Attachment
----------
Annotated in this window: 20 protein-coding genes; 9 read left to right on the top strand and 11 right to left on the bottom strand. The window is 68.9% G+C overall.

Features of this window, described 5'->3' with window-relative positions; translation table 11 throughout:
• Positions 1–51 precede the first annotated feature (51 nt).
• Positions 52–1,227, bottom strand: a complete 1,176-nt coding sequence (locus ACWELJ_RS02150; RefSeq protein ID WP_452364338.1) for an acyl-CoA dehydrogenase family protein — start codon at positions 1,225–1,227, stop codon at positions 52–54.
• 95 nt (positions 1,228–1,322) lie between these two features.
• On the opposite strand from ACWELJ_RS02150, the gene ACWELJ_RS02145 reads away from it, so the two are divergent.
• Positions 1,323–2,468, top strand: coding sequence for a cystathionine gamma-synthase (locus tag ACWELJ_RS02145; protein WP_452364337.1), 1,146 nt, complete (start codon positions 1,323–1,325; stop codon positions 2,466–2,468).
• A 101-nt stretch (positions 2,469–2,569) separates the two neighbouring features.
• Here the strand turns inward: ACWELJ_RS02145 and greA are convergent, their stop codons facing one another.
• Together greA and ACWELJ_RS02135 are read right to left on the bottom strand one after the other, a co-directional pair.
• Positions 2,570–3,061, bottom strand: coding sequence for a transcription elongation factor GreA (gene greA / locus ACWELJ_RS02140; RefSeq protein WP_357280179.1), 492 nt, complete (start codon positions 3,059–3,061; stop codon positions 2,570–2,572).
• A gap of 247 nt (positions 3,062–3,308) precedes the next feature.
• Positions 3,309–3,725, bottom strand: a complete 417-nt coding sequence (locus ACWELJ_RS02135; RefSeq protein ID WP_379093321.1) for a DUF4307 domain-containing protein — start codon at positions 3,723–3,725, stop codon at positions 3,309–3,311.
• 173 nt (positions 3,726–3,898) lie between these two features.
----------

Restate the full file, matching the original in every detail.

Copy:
Annotated in this window: 20 protein-coding genes; 9 read left to right on the top strand and 11 right to left on the bottom strand. The window is 68.9% G+C overall.

Features of this window, described 5'->3' with window-relative positions; translation table 11 throughout:
• Positions 1–51 precede the first annotated feature (51 nt).
• Positions 52–1,227, bottom strand: a complete 1,176-nt coding sequence (locus ACWELJ_RS02150; RefSeq protein ID WP_452364338.1) for an acyl-CoA dehydrogenase family protein — start codon at positions 1,225–1,227, stop codon at positions 52–54.
• 95 nt (positions 1,228–1,322) lie between these two features.
• On the opposite strand from ACWELJ_RS02150, the gene ACWELJ_RS02145 reads away from it, so the two are divergent.
• Positions 1,323–2,468, top strand: coding sequence for a cystathionine gamma-synthase (locus tag ACWELJ_RS02145; protein WP_452364337.1), 1,146 nt, complete (start codon positions 1,323–1,325; stop codon positions 2,466–2,468).
• A 101-nt stretch (positions 2,469–2,569) separates the two neighbouring features.
• Here the strand turns inward: ACWELJ_RS02145 and greA are convergent, their stop codons facing one another.
• Together greA and ACWELJ_RS02135 are read right to left on the bottom strand one after the other, a co-directional pair.
• Positions 2,570–3,061, bottom strand: coding sequence for a transcription elongation factor GreA (gene greA / locus ACWELJ_RS02140; RefSeq protein WP_357280179.1), 492 nt, complete (start codon positions 3,059–3,061; stop codon positions 2,570–2,572).
• A gap of 247 nt (positions 3,062–3,308) precedes the next feature.
• Positions 3,309–3,725, bottom strand: a complete 417-nt coding sequence (locus ACWELJ_RS02135; RefSeq protein ID WP_379093321.1) for a DUF4307 domain-containing protein — start codon at positions 3,723–3,725, stop codon at positions 3,309–3,311.
• 173 nt (positions 3,726–3,898) lie between these two features.